Author: Amy Hughes / Codes: / Published: 15/05/2019
- Amy Hughes
- Susie Roy
What this paper adds
Provides a great overview of the presentation of Measles in the Emergency Department in addition to highlighting approaches to diagnoses (which may be challenging), diagnoses and management. The paper also provides a comprehensive oversight to vaccination relevant to Measles.
Could this be Measles?
ODonnell S, Davies F, Vardhan M, et al; Could this be measles? Emerg Med J 2019;36:310-314.
Case based discussion and review
RCEM curriculum coverage
CAP 28: Rash
HAP 14: Fever
HAP 28: Rash life threatening rashes
- Andrew Tabner
- Graham Johnson
What is already known on this subject
The key to success in major incident triage is identifying patients in need of life-saving interventions (LSIs). Currently, the UK and many other countries use a two-stage approach to major incident triage.
As a secondary triage process, the Triage Sort aims to refine the triage decisions previously made by primary triage tools. It has previously demonstrated good success at predicting mortality from injury.
However, in studies in the military environment, the Triage Sort has shown limited ability to predict the need for LSI.
What this study adds
Applying the Triage Sort retrospectively to a civilian trauma database (UK TARN), this study has demonstrated that the Triage Sort has poor sensitivity in identifying patients in need of LSI, and had lower sensitivity than two primary triage methods, the National Ambulance Resilience Unit (NARU) Sieve and the Modified Physiological Triage Tool-24 (MPTT-24).
Major incident triage and the evaluation of the Triage Sort as a secondary triage method
James Vassallo, Jason Smith
Emerg Med J,2019;36:281286.
Retrospective database review.
What was assessed?
The sensitivity and specificity of Triage Sort, NARU and MPTT-24 for predicting the need for Life-saving Interventions (LSI) in trauma patients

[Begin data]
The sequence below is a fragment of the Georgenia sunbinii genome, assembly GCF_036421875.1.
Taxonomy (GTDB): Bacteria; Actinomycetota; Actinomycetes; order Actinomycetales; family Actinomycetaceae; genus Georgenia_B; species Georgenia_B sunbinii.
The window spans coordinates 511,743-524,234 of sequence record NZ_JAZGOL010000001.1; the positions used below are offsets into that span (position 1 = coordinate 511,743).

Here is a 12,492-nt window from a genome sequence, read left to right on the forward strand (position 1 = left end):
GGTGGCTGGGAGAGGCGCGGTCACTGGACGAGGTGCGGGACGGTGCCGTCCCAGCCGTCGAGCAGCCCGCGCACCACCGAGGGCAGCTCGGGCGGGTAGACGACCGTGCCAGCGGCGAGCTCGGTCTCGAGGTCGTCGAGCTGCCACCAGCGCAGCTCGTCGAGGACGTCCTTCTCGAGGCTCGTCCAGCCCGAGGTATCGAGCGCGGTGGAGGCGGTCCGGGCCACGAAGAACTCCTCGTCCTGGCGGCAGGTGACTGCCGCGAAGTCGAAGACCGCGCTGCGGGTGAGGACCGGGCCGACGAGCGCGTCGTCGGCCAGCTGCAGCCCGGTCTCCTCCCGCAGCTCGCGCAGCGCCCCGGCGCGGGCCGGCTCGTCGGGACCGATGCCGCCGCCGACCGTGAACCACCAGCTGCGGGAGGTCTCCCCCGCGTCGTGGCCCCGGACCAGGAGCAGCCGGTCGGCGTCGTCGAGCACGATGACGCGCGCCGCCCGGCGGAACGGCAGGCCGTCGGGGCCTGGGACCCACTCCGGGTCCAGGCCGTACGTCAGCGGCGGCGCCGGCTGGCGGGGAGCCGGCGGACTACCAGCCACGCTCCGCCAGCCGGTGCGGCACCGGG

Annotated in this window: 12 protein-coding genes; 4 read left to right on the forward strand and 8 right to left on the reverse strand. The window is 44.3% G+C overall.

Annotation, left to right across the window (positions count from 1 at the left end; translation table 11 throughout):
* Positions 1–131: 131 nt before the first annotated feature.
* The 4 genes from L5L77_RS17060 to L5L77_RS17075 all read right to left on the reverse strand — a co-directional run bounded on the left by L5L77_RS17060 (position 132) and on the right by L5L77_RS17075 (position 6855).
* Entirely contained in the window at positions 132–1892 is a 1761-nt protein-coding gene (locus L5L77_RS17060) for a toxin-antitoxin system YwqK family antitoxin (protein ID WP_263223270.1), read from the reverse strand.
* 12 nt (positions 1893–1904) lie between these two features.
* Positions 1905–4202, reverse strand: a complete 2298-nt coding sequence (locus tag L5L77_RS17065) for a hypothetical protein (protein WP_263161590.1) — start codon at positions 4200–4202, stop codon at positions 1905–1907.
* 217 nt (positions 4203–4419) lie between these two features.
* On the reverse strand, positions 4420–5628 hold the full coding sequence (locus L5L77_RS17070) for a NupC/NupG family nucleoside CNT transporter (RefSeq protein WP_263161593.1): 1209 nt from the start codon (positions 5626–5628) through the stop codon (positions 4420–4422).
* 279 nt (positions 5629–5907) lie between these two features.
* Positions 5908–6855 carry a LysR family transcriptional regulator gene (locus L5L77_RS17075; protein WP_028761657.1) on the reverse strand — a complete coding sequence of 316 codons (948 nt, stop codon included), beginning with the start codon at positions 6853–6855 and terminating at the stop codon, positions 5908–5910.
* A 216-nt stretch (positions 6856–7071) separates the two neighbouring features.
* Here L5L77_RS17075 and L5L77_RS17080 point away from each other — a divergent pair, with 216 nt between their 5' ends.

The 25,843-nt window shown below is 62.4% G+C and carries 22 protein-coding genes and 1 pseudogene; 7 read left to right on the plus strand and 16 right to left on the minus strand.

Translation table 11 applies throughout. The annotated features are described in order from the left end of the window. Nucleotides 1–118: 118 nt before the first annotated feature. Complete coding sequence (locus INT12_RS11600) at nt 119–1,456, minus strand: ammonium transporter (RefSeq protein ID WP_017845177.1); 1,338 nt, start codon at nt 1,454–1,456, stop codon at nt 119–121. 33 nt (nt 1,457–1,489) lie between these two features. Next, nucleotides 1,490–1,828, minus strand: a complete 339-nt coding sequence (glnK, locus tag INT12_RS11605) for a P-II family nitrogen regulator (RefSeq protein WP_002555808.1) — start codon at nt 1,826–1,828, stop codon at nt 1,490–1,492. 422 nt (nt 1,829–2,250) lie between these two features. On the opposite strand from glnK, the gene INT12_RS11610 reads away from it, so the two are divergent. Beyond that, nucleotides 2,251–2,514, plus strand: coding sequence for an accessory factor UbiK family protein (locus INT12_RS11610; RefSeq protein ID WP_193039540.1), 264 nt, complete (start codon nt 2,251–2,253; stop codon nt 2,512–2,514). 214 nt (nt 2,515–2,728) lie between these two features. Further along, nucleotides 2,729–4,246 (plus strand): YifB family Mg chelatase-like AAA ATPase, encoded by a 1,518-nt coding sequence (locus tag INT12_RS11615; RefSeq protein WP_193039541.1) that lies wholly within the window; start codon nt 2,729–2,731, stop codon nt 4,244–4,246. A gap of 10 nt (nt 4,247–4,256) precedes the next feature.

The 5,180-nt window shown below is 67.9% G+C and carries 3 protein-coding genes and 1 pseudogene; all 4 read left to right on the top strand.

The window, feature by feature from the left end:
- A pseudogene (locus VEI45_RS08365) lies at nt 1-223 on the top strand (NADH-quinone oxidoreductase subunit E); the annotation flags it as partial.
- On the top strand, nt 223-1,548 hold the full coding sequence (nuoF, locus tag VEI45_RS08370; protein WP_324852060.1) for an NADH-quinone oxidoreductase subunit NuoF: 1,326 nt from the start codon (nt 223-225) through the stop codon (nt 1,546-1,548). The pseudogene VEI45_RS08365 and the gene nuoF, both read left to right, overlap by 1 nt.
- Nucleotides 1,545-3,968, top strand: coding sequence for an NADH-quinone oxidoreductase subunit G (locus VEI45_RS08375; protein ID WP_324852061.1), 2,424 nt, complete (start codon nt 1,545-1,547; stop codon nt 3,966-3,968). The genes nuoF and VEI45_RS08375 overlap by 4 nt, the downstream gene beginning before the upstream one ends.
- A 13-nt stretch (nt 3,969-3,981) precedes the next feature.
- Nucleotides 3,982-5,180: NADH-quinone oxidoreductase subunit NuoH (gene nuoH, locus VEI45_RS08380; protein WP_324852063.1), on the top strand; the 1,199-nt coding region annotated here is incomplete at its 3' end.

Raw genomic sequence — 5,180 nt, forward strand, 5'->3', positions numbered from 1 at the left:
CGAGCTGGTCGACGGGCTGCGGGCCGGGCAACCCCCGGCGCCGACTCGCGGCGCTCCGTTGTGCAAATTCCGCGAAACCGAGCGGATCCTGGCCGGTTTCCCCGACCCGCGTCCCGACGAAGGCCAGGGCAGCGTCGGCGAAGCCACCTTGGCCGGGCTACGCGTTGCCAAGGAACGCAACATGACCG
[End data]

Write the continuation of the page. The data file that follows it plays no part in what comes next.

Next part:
- 127,233 patients included (nearly 50% excluded due to missing data)
- Triage Sort sensitivity 15.7%, specificity 98.6% for LSI
- NARU sensitivity 29.5%, specificity 93.6%
- MPTT-24 sensitivity 53.5%, highest rate of over-triage
Within a civilian trauma registry population, the Triage Sort demonstrated the poorest performance at identifying patients in need of LSI. Its use as a secondary triage tool should be reviewed, with an urgent need for further research to determine the optimum method of secondary triage.
Limitations (includes authors and our own)
- Database study rather than real world analysis
- TARN database includes all trauma modalities, not specifically major incident situations
- Some patients excluded by TARN (e.g. low ISS) may well lead to over-estimation of specificity
- Deaths on scene and those not conveyed to hospital for any reason were excluded due to TARN characteristics
Existing methods of major incident triage are flawed; Triage Sort has poor sensitivity for the need for LSI and is out-performed in this study cohort by other tools. Triage Sort is still in use, but will likely be replaced by an alternative in the future.
RCEM curriculum coverage
HAP 20: Major Incident management
Major Incident Management Jamie Sillett
Major incident archives St. Emlyns
- Getting started in research Part 1 Graham Johnson and Andrew Tabner
- Getting started in research Part 2 Graham Johnson and Andrew Tabner
- Major Incidents Part 1 Jonathon Hurley
- Major Incidents 2: Incident Plans Jonathon Hurley
- Delphi Study
Vassallo J, Smith JE, Bruijns SR, Wallis LA.
Injury. 2016 Sep;47(9):1898-902.
- Derivation Study of the MPTT
Vassallo J, Beavis J, Smith JE, Wallis LA.
Injury. 2017 May;48(5):992-999.
- MPTT-24 Article
Vassallo J, Smith JE, Wallis LA.
J R Army Med Corps. 2018 May;164(2):103-106.
- Original study that started it all off!
Horne S, Vassallo J, Read J, Ball S.
Injury. 2013 Jan;44(1):23-8.
SPSS Resources (both require purchasing)
- Andy Field: Discovering statistics Using IBM statistics
- Laerd Statistics guides available here.